Have you ever been somewhere hanging out with friends and use your phone as music player? The phone’s little speakers just aren’t able to produce full, rich sound. But you can use common household objects to help.
My phone has its speakers facing out the bottom of the phone. As a result, I can place the phone in objects and acoustically amplify the sound.
I first experienced this by having my GPS on and setting my phone in a cup holder in the car. I noticed how the voice was far louder in the cup holder than it was in free air. That got me thinking.
I was with family playing cards and had the phone playing some music. It was too quiet to hear well. So I got a clean wine glass and inserted my phone into it and voila, louder, deeper sound.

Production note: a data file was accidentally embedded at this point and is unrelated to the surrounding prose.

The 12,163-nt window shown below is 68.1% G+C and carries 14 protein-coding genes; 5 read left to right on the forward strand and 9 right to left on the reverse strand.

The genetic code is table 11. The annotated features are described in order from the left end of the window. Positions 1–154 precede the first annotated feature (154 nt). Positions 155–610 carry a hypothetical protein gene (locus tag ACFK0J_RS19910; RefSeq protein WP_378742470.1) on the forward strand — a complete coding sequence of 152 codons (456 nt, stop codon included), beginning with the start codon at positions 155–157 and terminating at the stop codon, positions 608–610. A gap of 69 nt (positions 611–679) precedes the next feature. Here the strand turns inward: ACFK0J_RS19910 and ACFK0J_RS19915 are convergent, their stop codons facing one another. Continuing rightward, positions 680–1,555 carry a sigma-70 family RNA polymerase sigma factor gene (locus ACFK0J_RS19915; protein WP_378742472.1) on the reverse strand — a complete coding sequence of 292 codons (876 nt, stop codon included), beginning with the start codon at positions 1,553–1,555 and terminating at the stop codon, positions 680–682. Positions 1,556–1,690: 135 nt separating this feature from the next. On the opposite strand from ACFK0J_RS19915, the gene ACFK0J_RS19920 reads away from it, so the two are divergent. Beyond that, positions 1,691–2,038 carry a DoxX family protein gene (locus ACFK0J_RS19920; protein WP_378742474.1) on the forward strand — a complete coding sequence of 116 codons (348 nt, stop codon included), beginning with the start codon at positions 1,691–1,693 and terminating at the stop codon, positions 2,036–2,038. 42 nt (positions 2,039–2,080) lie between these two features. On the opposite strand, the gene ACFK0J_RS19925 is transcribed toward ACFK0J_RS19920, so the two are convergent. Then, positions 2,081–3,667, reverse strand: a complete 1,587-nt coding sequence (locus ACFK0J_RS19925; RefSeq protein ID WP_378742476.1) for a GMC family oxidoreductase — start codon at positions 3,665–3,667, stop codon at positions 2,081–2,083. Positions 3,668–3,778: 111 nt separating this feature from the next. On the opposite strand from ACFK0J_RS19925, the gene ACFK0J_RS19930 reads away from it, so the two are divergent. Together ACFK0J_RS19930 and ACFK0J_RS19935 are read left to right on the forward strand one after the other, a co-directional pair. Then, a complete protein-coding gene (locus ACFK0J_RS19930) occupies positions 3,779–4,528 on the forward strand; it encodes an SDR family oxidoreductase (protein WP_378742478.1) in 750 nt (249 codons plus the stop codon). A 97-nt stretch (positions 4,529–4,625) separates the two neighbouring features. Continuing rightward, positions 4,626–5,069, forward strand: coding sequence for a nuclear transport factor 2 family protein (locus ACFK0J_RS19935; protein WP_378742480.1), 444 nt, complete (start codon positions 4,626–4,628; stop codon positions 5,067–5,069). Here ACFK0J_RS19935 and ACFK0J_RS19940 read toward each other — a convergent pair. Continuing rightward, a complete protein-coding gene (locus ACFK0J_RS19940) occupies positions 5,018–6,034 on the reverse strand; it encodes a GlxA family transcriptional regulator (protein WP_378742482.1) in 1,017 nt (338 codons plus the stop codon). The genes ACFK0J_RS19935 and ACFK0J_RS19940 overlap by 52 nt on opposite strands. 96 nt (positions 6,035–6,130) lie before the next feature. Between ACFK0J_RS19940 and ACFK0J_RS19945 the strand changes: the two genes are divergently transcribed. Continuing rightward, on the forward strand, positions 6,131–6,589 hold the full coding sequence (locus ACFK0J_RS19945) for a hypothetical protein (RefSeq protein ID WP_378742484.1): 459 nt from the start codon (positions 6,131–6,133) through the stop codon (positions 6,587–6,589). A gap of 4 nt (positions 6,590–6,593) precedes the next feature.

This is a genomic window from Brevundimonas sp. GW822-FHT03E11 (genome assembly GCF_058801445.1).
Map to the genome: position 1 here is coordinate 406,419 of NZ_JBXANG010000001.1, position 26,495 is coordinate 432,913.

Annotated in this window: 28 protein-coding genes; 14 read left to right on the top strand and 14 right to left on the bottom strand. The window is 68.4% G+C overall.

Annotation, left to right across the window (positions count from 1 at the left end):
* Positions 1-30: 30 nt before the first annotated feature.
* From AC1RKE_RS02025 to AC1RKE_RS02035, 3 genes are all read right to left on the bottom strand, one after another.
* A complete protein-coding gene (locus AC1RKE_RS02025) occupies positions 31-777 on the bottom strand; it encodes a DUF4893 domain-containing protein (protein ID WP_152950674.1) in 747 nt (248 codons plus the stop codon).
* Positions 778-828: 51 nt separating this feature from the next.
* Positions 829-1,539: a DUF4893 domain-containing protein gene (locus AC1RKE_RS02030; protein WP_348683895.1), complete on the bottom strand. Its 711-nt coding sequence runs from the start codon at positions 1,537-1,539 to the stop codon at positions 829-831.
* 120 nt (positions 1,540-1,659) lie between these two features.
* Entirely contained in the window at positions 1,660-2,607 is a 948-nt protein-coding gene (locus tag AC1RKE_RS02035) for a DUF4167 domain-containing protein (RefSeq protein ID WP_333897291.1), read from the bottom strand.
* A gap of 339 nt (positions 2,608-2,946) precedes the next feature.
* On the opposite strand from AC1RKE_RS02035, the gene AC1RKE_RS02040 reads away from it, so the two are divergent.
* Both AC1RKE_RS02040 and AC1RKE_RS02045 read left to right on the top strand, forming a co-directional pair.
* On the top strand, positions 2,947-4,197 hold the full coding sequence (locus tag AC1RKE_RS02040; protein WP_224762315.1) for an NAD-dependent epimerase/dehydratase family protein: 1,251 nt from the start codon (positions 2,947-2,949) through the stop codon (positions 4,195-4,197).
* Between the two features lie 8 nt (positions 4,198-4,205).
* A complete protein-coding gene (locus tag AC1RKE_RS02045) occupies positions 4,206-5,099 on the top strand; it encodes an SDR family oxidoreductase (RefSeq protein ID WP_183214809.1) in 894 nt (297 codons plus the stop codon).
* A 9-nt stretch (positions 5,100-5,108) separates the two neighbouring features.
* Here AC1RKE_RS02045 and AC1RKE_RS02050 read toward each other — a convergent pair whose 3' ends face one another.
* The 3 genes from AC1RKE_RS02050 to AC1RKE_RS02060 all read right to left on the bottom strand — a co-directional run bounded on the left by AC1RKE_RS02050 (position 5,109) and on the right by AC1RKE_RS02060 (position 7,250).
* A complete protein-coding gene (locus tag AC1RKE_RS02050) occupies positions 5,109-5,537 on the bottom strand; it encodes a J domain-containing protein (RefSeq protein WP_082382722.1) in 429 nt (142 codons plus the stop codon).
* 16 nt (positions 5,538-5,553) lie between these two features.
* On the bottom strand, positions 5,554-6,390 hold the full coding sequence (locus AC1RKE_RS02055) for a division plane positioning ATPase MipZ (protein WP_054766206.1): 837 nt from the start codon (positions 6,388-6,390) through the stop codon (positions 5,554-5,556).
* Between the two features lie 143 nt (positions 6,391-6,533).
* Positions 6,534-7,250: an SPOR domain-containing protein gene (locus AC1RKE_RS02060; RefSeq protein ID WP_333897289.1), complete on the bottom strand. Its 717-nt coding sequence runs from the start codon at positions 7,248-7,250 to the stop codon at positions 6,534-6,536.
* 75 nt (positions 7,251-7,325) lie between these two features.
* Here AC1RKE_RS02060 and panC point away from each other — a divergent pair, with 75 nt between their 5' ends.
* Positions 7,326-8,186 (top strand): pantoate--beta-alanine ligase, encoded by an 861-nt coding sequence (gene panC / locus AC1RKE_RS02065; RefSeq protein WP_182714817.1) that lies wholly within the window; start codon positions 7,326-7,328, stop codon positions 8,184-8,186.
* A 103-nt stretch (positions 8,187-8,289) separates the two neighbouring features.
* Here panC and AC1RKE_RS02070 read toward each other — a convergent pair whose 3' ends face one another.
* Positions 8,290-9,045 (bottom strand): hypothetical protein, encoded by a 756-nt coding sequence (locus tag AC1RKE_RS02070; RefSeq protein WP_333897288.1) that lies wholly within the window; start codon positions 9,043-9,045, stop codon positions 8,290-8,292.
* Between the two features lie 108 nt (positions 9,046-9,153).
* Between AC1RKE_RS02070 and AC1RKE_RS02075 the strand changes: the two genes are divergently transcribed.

The next day, I decided to use my sound level meter and a variety of glasses, cups, containers and vases to measure the results. I found that rigidity of glass produces better quality sound than plastic. The shape and spatial volume of the glass affected not only acoustic volume, but also the quality of the sound. The best container was a large vase with a flared top.
The sound was 10 dB louder (3 dB is twice is loud, if I recall correctly) and the entire frequency spectrum was dramatically improved, most noticeably the bass.
I’m not sure how well this works with phones whose speakers are facing forward, but it’s a cheap, easy experiment for you to try. Now the Bose Wave Radio makes sense!
As I am posting this blog, I see that I’m not the first to think of such things.